My son and I have been on the phone several times this week planning Easter dinner for our family. We’ve been back and forth about what should anchor the meal—baked ham, roast lamb, or even grilled steaks. Even though not all of our family is crazy about lamb, I’ve been campaigning for delectable racks of lamb served with whipped goat cheese and roasted cherry tomatoes.
This recipe, which I created several years ago for my book, Sunday Roasts, is elegant, yet simple. The racks are marinated in a classic mix of olive oil, lemon juice, and garlic, then quickly browned and roasted until rosy pink inside. What sets this dish apart from others, though, is its unusual garnishes. Roasted cherry tomatoes and dollops of creamy whipped goat cheese scented with lemon and fresh dill make perfect partners for the chops.
You can marinate the lamb and prepare the whipped goat cheese several hours ahead so that all that is necessary at serving time is to quickly brown the racks, then roast them for 20 minutes. The tomatoes will need about 5 minutes more in the oven. Add some roasted baby red skins and a salad of mixed greens with thinly sliced radishes and cucumbers to round out the menu. Voilà! You’ve got a glorious dinner to serve this Sunday, April 20th !
Racks of Lamb with Whipped Goat Cheese and Roasted Cherry Tomatoes
Whipped Goat Cheese
1 cup (8 ounces) creamy goat cheese
1/4 cup olive oil
4 teaspoons minced dill, plus 2 to 3 sprigs, for garnish
2 teaspoons lemon zest
1/4 cup olive oil, plus more for sautéing the racks
2 tablespoons fresh lemon juice
4 medium garlic cloves, smashed and peeled
Freshly ground black pepper
2 racks of lamb, about 1-1/2 pounds each, trimmed and Frenched (see market note)
1-1/2 cups cherry or grape tomatoes
1. For the whipped goat cheese, place the cheese in a medium bowl and, with an electric mixer on medium speed, beat 30 seconds, then gradually, a little at a time, beat in the olive oil. Stir in the dill and lemon zest. The mixture should be light and fluffy. (Whipped cheese can be prepared 3 hours ahead; cover and refrigerate. Bring to room temperature 30 minutes before serving.)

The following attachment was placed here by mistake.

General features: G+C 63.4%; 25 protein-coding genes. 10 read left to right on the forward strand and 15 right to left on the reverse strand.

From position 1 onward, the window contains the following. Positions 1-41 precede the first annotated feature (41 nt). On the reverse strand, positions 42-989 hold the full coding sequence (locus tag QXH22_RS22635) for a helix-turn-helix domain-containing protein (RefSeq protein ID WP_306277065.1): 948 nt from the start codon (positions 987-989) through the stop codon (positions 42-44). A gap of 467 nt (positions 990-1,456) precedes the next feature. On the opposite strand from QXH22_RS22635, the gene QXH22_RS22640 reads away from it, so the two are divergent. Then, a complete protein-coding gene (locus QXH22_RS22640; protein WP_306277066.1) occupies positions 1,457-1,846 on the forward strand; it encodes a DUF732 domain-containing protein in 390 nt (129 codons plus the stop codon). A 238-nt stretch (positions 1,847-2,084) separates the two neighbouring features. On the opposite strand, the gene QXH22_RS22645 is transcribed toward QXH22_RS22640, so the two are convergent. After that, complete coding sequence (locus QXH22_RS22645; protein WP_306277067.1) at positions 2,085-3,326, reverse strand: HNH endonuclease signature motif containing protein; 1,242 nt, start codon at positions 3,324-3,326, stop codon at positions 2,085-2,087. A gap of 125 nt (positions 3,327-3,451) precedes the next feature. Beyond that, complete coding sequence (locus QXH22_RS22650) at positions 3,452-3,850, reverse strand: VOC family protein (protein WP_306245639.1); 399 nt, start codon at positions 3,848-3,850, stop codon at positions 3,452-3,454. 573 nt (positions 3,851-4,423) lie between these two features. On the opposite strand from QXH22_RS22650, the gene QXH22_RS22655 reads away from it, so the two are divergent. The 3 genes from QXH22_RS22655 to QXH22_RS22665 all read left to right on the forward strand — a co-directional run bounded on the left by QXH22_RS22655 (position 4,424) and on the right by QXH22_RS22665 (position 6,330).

2. For the lamb, whisk together the olive oil, lemon juice, garlic, 1 teaspoon salt, and 1 1/2 teaspoons pepper in a shallow nonreactive pan. Add the lamb racks, turning to coat well. Marinate the lamb at room temperature, turning racks occasionally, for 45 minutes. (You can marinate the lamb longer; cover and refrigerate for up to 3 hours. Bring to room temperature 30 minutes before cooking.)
3. Arrange a rack at center position and preheat the oven to 425 degrees F.
4. Remove the lamb from the marinade and salt and pepper on both sides. Add enough olive oil to lightly coat the bottom of a large, heavy, flameproof roasting pan, and place it over medium-high heat. When hot, add one lamb rack, rounded side down, to the pan and brown on that side only, about 3 minutes. Remove and repeat with the remaining rack, adding more oil if needed. Pour out any drippings in the pan. Let racks stand until cool enough to handle, about 10 minutes. Arrange racks in the roasting pan facing each other with bone ends pointing up, browned sides out, and bones intertwined. Roast until a thermometer inserted into the center of a rack reads 130 degrees F for medium-rare, about 20 minutes.
5. Remove racks to a platter with bones intertwined, tent loosely with foil, and let stand 15 minutes. Retain oven temperature and add the tomatoes to the roasting pan. Return the pan to the oven and roast until the tomatoes are hot and starting to shrink, about 5 minutes.
6. Garnish the racks with tomatoes, and serve them with a bowl of Whipped Goat Cheese to spoon atop each chop. Serves 8 with 2 chops each
Market note: Ask the butcher to prepare racks, French style, which means that the meat between the rib bones is removed. Also, a thin layer of fat should cover the ribs to keep them moist as they roast, but other excess fat should be trimmed.
Prep time: 1 hour, including making the Whipped Goat Cheese, plus 45 minutes for marinating the lamb
Start to finish time: 1 hour, 50 minutes, including resting time for the cooked meat
Adapted from Sunday Roasts by Betty Rosbottom (Chronicle Books 2011)Print This Recipe